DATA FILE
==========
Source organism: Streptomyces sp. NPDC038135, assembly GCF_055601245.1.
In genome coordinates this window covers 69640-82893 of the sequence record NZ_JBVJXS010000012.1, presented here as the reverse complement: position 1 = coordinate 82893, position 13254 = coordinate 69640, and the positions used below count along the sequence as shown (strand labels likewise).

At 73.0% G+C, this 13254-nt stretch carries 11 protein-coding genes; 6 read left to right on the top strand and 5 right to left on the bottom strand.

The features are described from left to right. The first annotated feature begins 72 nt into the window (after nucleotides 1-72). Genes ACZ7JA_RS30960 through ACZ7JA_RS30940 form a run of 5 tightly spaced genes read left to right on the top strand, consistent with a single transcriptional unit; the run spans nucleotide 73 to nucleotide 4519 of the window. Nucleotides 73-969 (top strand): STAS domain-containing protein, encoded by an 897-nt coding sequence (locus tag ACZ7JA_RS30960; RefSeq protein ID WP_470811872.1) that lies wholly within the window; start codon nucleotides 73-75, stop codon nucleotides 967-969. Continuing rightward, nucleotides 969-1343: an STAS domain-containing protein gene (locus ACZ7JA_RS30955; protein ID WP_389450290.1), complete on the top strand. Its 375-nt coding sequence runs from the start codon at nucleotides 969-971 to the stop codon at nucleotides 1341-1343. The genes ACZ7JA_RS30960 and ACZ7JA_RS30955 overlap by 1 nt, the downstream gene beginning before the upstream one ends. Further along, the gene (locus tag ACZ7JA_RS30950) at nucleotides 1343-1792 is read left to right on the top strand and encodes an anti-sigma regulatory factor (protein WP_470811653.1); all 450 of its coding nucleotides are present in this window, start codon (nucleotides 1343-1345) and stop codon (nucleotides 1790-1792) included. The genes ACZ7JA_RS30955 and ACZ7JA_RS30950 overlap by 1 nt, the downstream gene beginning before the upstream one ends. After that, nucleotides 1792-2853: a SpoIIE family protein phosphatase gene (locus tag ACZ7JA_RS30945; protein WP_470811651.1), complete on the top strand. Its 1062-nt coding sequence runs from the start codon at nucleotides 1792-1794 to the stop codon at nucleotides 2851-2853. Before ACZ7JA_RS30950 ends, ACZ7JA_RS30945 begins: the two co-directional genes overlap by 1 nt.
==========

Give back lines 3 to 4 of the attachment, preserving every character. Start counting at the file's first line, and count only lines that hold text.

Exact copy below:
At 73.0% G+C, this 13254-nt stretch carries 11 protein-coding genes; 6 read left to right on the top strand and 5 right to left on the bottom strand.

The features are described from left to right. The first annotated feature begins 72 nt into the window (after nucleotides 1-72). Genes ACZ7JA_RS30960 through ACZ7JA_RS30940 form a run of 5 tightly spaced genes read left to right on the top strand, consistent with a single transcriptional unit; the run spans nucleotide 73 to nucleotide 4519 of the window. Nucleotides 73-969 (top strand): STAS domain-containing protein, encoded by an 897-nt coding sequence (locus tag ACZ7JA_RS30960; RefSeq protein ID WP_470811872.1) that lies wholly within the window; start codon nucleotides 73-75, stop codon nucleotides 967-969. Continuing rightward, nucleotides 969-1343: an STAS domain-containing protein gene (locus ACZ7JA_RS30955; protein ID WP_389450290.1), complete on the top strand. Its 375-nt coding sequence runs from the start codon at nucleotides 969-971 to the stop codon at nucleotides 1341-1343. The genes ACZ7JA_RS30960 and ACZ7JA_RS30955 overlap by 1 nt, the downstream gene beginning before the upstream one ends. Further along, the gene (locus tag ACZ7JA_RS30950) at nucleotides 1343-1792 is read left to right on the top strand and encodes an anti-sigma regulatory factor (protein WP_470811653.1); all 450 of its coding nucleotides are present in this window, start codon (nucleotides 1343-1345) and stop codon (nucleotides 1790-1792) included. The genes ACZ7JA_RS30955 and ACZ7JA_RS30950 overlap by 1 nt, the downstream gene beginning before the upstream one ends. After that, nucleotides 1792-2853: a SpoIIE family protein phosphatase gene (locus tag ACZ7JA_RS30945; protein WP_470811651.1), complete on the top strand. Its 1062-nt coding sequence runs from the start codon at nucleotides 1792-1794 to the stop codon at nucleotides 2851-2853. Before ACZ7JA_RS30950 ends, ACZ7JA_RS30945 begins: the two co-directional genes overlap by 1 nt.